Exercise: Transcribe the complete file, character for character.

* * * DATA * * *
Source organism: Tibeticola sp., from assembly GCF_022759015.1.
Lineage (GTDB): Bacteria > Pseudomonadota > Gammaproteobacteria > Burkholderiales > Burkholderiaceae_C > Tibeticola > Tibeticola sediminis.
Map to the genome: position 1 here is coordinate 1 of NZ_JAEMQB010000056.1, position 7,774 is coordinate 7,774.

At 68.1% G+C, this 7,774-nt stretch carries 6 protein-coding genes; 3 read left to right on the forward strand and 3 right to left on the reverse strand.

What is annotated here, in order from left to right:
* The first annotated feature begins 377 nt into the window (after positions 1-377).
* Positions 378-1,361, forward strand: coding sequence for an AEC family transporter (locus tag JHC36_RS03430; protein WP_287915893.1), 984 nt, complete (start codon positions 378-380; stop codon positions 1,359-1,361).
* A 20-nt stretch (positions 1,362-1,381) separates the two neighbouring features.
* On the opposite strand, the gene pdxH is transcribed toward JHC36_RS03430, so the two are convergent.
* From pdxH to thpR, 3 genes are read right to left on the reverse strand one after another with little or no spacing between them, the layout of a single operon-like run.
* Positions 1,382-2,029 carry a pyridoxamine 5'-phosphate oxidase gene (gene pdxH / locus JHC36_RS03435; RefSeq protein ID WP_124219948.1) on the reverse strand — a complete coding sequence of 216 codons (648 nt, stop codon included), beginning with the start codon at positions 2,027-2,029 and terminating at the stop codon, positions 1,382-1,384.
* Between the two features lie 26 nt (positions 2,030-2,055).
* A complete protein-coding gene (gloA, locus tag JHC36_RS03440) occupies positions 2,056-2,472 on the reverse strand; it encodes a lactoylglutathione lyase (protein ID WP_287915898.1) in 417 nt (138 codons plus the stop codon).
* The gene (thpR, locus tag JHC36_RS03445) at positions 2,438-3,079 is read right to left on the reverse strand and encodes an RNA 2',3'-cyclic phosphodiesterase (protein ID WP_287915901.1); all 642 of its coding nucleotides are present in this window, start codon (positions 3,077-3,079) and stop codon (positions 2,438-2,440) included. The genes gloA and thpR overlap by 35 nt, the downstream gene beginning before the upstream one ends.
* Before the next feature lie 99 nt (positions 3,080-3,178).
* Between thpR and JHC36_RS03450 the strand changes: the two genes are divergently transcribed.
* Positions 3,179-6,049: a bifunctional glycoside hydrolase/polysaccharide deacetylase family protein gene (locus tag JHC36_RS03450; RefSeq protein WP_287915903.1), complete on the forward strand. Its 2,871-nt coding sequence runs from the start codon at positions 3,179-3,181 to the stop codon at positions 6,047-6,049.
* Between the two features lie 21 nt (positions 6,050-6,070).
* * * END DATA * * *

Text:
Source organism: Tibeticola sp., from assembly GCF_022759015.1.
Lineage (GTDB): Bacteria > Pseudomonadota > Gammaproteobacteria > Burkholderiales > Burkholderiaceae_C > Tibeticola > Tibeticola sediminis.
Map to the genome: position 1 here is coordinate 1 of NZ_JAEMQB010000056.1, position 7,774 is coordinate 7,774.

At 68.1% G+C, this 7,774-nt stretch carries 6 protein-coding genes; 3 read left to right on the forward strand and 3 right to left on the reverse strand.

What is annotated here, in order from left to right:
* The first annotated feature begins 377 nt into the window (after positions 1-377).
* Positions 378-1,361, forward strand: coding sequence for an AEC family transporter (locus tag JHC36_RS03430; protein WP_287915893.1), 984 nt, complete (start codon positions 378-380; stop codon positions 1,359-1,361).
* A 20-nt stretch (positions 1,362-1,381) separates the two neighbouring features.
* On the opposite strand, the gene pdxH is transcribed toward JHC36_RS03430, so the two are convergent.
* From pdxH to thpR, 3 genes are read right to left on the reverse strand one after another with little or no spacing between them, the layout of a single operon-like run.
* Positions 1,382-2,029 carry a pyridoxamine 5'-phosphate oxidase gene (gene pdxH / locus JHC36_RS03435; RefSeq protein ID WP_124219948.1) on the reverse strand — a complete coding sequence of 216 codons (648 nt, stop codon included), beginning with the start codon at positions 2,027-2,029 and terminating at the stop codon, positions 1,382-1,384.
* Between the two features lie 26 nt (positions 2,030-2,055).
* A complete protein-coding gene (gloA, locus tag JHC36_RS03440) occupies positions 2,056-2,472 on the reverse strand; it encodes a lactoylglutathione lyase (protein ID WP_287915898.1) in 417 nt (138 codons plus the stop codon).
* The gene (thpR, locus tag JHC36_RS03445) at positions 2,438-3,079 is read right to left on the reverse strand and encodes an RNA 2',3'-cyclic phosphodiesterase (protein ID WP_287915901.1); all 642 of its coding nucleotides are present in this window, start codon (positions 3,077-3,079) and stop codon (positions 2,438-2,440) included. The genes gloA and thpR overlap by 35 nt, the downstream gene beginning before the upstream one ends.
* Before the next feature lie 99 nt (positions 3,080-3,178).
* Between thpR and JHC36_RS03450 the strand changes: the two genes are divergently transcribed.
* Positions 3,179-6,049: a bifunctional glycoside hydrolase/polysaccharide deacetylase family protein gene (locus tag JHC36_RS03450; RefSeq protein WP_287915903.1), complete on the forward strand. Its 2,871-nt coding sequence runs from the start codon at positions 3,179-3,181 to the stop codon at positions 6,047-6,049.
* Between the two features lie 21 nt (positions 6,050-6,070).